Fuller interviewed on GA Black communities' proximity to toxic waste sites
Editor's note: The following is a summary of the Takeaway's interview with Switzer Fellow Christina Fuller entitled, In Georgia, Black Communities Are More Likely to Live Near Toxic Waste Sites. This content originally appeared on the Takeaway. Find the original summary and listen to the interview here.
In January 2022, the Environmental Protection Agency issued an emergency order to shut down a metal processing facility in Atlanta, Georgia. According to the EPA, the facility, which is run by TAV Holdings Inc., has generated lead and other pollutants that pose a quote “imminent and substantial” danger to the public and the environment.
Experts say the facility might just be the state’s next Superfund site — a designation for the country’s most hazardous waste sites. Like many environmental threats, the TAV waste site is located in a predominantly Black community. In fact, a recent analysis from the Atlanta Journal-Constitution found that the neighborhoods surrounding the state’s 18 current Superfund sites are more likely to be Black.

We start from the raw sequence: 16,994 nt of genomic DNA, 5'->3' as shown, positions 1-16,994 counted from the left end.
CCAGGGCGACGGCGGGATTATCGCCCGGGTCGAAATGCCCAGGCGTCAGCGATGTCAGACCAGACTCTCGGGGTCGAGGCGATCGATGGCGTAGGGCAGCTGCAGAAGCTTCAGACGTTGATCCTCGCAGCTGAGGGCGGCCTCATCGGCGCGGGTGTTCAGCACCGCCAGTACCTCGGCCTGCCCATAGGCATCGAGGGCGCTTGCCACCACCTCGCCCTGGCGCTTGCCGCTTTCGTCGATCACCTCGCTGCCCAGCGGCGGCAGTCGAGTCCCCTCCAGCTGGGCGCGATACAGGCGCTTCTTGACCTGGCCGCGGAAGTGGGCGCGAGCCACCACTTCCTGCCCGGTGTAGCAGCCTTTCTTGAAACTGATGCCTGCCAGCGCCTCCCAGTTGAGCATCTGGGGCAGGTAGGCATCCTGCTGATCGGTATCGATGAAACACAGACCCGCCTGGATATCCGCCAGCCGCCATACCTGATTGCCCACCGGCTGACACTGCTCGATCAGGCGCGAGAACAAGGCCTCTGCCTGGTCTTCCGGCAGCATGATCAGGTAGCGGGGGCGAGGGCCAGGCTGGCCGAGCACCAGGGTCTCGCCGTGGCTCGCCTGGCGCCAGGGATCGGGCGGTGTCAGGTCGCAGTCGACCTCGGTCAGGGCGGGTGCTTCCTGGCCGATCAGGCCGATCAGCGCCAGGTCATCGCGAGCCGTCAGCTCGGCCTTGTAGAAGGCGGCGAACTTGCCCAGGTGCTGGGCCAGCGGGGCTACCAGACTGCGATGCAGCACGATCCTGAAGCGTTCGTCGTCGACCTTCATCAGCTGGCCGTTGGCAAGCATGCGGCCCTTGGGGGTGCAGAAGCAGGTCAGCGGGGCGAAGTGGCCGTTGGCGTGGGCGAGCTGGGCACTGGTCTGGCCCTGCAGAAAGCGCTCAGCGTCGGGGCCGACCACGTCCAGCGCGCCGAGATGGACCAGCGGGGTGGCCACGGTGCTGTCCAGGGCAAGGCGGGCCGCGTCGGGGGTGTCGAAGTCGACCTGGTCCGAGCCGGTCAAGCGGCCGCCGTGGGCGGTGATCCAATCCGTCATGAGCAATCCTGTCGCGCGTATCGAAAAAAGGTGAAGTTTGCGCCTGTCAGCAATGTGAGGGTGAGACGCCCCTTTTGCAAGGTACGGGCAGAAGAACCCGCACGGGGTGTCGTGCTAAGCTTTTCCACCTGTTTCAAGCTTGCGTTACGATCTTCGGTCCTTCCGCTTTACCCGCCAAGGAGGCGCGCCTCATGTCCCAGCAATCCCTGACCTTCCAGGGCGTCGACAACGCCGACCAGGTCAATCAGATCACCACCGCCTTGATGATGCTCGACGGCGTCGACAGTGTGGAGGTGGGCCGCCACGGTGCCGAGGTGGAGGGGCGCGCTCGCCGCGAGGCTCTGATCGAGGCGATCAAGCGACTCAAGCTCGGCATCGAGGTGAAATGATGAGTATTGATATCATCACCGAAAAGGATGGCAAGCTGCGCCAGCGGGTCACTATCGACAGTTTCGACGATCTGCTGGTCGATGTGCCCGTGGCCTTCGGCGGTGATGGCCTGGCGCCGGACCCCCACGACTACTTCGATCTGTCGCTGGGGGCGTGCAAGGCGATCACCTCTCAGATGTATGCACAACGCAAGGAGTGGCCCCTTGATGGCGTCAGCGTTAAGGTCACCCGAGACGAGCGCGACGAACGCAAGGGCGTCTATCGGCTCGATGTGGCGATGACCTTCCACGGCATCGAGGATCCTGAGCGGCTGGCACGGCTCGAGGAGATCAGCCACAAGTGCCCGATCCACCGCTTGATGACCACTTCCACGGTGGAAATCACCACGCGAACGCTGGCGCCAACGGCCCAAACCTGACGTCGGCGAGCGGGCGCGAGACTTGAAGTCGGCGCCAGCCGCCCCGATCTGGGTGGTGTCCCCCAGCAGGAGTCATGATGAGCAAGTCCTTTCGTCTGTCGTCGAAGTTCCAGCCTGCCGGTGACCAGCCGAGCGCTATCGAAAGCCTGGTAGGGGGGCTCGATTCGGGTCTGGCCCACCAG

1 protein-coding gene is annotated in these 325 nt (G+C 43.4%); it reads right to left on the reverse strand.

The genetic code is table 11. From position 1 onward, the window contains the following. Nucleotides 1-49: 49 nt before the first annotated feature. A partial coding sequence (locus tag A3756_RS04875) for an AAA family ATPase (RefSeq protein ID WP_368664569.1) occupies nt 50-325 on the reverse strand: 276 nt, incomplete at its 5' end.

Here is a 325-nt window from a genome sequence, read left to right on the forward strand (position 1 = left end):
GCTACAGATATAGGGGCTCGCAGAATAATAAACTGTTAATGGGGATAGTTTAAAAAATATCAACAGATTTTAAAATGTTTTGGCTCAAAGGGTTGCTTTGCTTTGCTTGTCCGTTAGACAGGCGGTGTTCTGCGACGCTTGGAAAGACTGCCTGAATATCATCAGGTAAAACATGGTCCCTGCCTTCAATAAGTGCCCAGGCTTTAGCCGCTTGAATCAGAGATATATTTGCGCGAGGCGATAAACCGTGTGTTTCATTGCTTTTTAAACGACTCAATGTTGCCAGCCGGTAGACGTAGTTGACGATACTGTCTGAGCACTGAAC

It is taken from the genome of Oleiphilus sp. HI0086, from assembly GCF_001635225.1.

For decades, Black people in this country have felt the heavy toll of environmental racism. A study published by University of Michigan in 2016 shows that communities of color and low-income neighborhoods are targeted by polluting industries. At the same time, people of color are more likely to be exposed to high levels of fine particulate air pollution, which causes tens of thousands of deaths every year.
For more on this, The Takeaway spoke with Switzer Fellow Christina Fuller, Associate Professor at Georgia State University School of Public Health, and Drew Kann, an enterprise reporter at The Atlanta Journal-Constitution covering climate and environmental issues.